For Democrats, the upcoming convention in Philadelphia offers a chance to do what Hillary Clinton’s campaign so far has struggled to do.
The former secretary of state, 68, enters the “City of Brotherly Love” this week with the necessary number of delegates to become the Democratic Party’s presidential nominee, but she hasn’t induced much in the way of voter passion. The candidate cannot reasonably expect to win the White House on wishy-washy, she’s-not-so-bad support.
To propel Clinton into the Oval Office, the party apparatus must first appease and engage the backers of primary opponent Bernie Sanders. Their zeal for policy change has been apparent and effective, and it can be infectious.
The second and arguably more difficult task involves assuring anxious Americans who are itching for solutions to our big problems that a vote for the Democrat won’t be a vote for the same-old, same-old. The trick: Show the familiar Clinton – and equally familiar party planks – as something fresh.
This doesn’t mean whisking the former first lady onto the Wells Fargo Center’s stage atop a hoverboard. (And spare us any references from the podium about “Pokemon, Go.”)
Instead, respond directly to House Speaker Paul Ryan’s zinger last week, in which he said the Democratic Party establishment is “offering a third Obama term brought to you by another Clinton.”
Tell America’s undecided voters how the Democratic Party intends to adapt its policies to handle emerging threats at home and abroad. Explain how the party platform, as carried out by a Hillary Clinton administration, would energize the economy, soothe and improve race relations, and reform a government system too easily warped by special interests.
Don’t spout platitudes. Show Americans a plan.
Clinton’s staunchest supporters include people who want to see her smash the uppermost glass ceiling in the United States by becoming the first woman to be elected president. But other Americans of voting age have remained cool to Clinton; they include many millennials and other fence-sitters whose decisions ultimately will determine the victor in November’s election.
Polling indicates she remains a front-runner with unusually low favorability ratings.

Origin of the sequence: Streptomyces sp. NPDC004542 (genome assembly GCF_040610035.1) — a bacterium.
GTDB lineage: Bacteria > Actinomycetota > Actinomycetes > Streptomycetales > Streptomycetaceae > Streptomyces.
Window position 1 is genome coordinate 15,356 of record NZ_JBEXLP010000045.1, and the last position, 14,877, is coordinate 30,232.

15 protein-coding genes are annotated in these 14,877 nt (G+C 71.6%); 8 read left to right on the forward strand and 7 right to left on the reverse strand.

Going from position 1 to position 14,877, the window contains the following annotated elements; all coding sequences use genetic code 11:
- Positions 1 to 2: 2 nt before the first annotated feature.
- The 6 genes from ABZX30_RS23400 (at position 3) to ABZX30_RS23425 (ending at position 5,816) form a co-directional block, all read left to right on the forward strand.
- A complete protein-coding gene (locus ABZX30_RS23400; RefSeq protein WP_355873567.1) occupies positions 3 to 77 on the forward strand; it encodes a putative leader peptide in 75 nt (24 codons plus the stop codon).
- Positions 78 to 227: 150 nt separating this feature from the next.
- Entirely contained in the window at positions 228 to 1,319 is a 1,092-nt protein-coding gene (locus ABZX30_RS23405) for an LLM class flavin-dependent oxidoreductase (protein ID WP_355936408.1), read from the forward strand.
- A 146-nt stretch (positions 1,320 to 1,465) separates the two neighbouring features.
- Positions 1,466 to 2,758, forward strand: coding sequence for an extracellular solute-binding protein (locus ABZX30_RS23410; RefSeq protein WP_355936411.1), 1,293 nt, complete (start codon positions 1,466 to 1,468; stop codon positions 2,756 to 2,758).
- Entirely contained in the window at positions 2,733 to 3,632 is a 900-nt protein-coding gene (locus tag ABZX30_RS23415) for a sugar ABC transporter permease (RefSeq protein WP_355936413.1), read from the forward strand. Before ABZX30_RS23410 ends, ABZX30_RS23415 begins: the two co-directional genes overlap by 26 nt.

Fortunately for Clinton, her election foe is Donald Trump. The real estate magnate’s favorability numbers, as measured well before the GOP convention that ended Thursday, were even lower.
In this race, it’s policy wonk vs. cult of personality, and plenty of potential voters seemingly don’t like the options.
In the short run, the Democratic Party will begin Monday to try to change public attitudes by using prime-time television exposure to build the case for its standard-bearer. Convention speakers at the four-day event will emphasize Clinton’s lengthy track record of service, accomplishments and activism on behalf of the American people.
In the longer term, the Democratic Party’s leaders must decide how to pivot to remain relevant. In 2016, Americans in large numbers are signaling dissatisfaction with the establishment. They want a responsive government. They crave results.
The party that traditionally has promised progress will need to deliver. It’ll need to be more nimble, changing more rapidly to suit an internet-weaned generation’s satisfaction.
By updating its internal rules and external priorities to meet society’s new expectations, the Democratic Party can stir people to take a closer look and reconsider their perceptions. And much like the highly anticipated introduction of each new iteration of a smartphone, it just might create some enthusiasm.
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